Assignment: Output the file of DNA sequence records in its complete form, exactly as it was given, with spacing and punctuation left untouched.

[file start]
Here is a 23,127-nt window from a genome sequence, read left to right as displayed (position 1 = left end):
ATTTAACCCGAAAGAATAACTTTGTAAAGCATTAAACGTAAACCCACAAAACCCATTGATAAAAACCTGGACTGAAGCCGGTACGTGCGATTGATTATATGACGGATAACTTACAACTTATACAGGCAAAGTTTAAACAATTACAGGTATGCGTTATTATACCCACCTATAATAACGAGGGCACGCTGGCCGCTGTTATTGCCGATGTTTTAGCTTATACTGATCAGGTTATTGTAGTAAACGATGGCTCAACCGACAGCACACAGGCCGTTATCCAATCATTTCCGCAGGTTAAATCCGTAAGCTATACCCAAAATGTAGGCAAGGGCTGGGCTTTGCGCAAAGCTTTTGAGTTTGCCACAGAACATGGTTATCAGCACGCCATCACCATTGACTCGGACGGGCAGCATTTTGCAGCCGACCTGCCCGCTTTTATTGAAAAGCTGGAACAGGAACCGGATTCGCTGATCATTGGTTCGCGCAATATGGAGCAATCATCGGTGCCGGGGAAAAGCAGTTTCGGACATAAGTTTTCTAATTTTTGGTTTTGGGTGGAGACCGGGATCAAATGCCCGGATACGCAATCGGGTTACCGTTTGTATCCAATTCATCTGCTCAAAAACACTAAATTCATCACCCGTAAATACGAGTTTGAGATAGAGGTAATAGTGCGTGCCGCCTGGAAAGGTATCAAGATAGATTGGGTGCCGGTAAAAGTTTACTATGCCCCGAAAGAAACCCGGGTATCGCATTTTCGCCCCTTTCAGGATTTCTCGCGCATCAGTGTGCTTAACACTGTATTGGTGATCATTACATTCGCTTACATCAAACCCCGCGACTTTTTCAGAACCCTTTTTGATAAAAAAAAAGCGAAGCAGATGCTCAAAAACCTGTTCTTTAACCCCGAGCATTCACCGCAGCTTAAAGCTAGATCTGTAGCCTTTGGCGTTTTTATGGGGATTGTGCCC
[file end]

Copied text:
Here is a 23,127-nt window from a genome sequence, read left to right as displayed (position 1 = left end):
ATTTAACCCGAAAGAATAACTTTGTAAAGCATTAAACGTAAACCCACAAAACCCATTGATAAAAACCTGGACTGAAGCCGGTACGTGCGATTGATTATATGACGGATAACTTACAACTTATACAGGCAAAGTTTAAACAATTACAGGTATGCGTTATTATACCCACCTATAATAACGAGGGCACGCTGGCCGCTGTTATTGCCGATGTTTTAGCTTATACTGATCAGGTTATTGTAGTAAACGATGGCTCAACCGACAGCACACAGGCCGTTATCCAATCATTTCCGCAGGTTAAATCCGTAAGCTATACCCAAAATGTAGGCAAGGGCTGGGCTTTGCGCAAAGCTTTTGAGTTTGCCACAGAACATGGTTATCAGCACGCCATCACCATTGACTCGGACGGGCAGCATTTTGCAGCCGACCTGCCCGCTTTTATTGAAAAGCTGGAACAGGAACCGGATTCGCTGATCATTGGTTCGCGCAATATGGAGCAATCATCGGTGCCGGGGAAAAGCAGTTTCGGACATAAGTTTTCTAATTTTTGGTTTTGGGTGGAGACCGGGATCAAATGCCCGGATACGCAATCGGGTTACCGTTTGTATCCAATTCATCTGCTCAAAAACACTAAATTCATCACCCGTAAATACGAGTTTGAGATAGAGGTAATAGTGCGTGCCGCCTGGAAAGGTATCAAGATAGATTGGGTGCCGGTAAAAGTTTACTATGCCCCGAAAGAAACCCGGGTATCGCATTTTCGCCCCTTTCAGGATTTCTCGCGCATCAGTGTGCTTAACACTGTATTGGTGATCATTACATTCGCTTACATCAAACCCCGCGACTTTTTCAGAACCCTTTTTGATAAAAAAAAAGCGAAGCAGATGCTCAAAAACCTGTTCTTTAACCCCGAGCATTCACCGCAGCTTAAAGCTAGATCTGTAGCCTTTGGCGTTTTTATGGGGATTGTGCCC